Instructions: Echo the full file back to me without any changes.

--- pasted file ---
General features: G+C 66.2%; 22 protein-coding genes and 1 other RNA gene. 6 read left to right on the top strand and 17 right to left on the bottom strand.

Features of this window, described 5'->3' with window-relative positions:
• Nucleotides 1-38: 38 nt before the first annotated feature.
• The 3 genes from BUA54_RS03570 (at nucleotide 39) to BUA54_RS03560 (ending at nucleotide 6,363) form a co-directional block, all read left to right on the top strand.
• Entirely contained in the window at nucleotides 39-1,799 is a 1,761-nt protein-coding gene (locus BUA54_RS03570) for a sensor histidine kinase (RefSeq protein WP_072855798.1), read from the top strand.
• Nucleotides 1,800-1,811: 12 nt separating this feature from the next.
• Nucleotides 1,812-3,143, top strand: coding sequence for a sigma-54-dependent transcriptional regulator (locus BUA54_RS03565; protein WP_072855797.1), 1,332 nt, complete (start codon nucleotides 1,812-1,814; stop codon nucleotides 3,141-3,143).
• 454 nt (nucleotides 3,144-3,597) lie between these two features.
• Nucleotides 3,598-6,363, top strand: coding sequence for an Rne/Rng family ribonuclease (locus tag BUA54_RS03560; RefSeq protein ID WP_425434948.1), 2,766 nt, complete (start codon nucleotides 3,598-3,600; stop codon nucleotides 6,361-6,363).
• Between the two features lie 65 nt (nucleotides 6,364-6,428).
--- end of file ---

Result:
General features: G+C 66.2%; 22 protein-coding genes and 1 other RNA gene. 6 read left to right on the top strand and 17 right to left on the bottom strand.

Features of this window, described 5'->3' with window-relative positions:
• Nucleotides 1-38: 38 nt before the first annotated feature.
• The 3 genes from BUA54_RS03570 (at nucleotide 39) to BUA54_RS03560 (ending at nucleotide 6,363) form a co-directional block, all read left to right on the top strand.
• Entirely contained in the window at nucleotides 39-1,799 is a 1,761-nt protein-coding gene (locus BUA54_RS03570) for a sensor histidine kinase (RefSeq protein WP_072855798.1), read from the top strand.
• Nucleotides 1,800-1,811: 12 nt separating this feature from the next.
• Nucleotides 1,812-3,143, top strand: coding sequence for a sigma-54-dependent transcriptional regulator (locus BUA54_RS03565; protein WP_072855797.1), 1,332 nt, complete (start codon nucleotides 1,812-1,814; stop codon nucleotides 3,141-3,143).
• 454 nt (nucleotides 3,144-3,597) lie between these two features.
• Nucleotides 3,598-6,363, top strand: coding sequence for an Rne/Rng family ribonuclease (locus tag BUA54_RS03560; RefSeq protein ID WP_425434948.1), 2,766 nt, complete (start codon nucleotides 3,598-3,600; stop codon nucleotides 6,361-6,363).
• Between the two features lie 65 nt (nucleotides 6,364-6,428).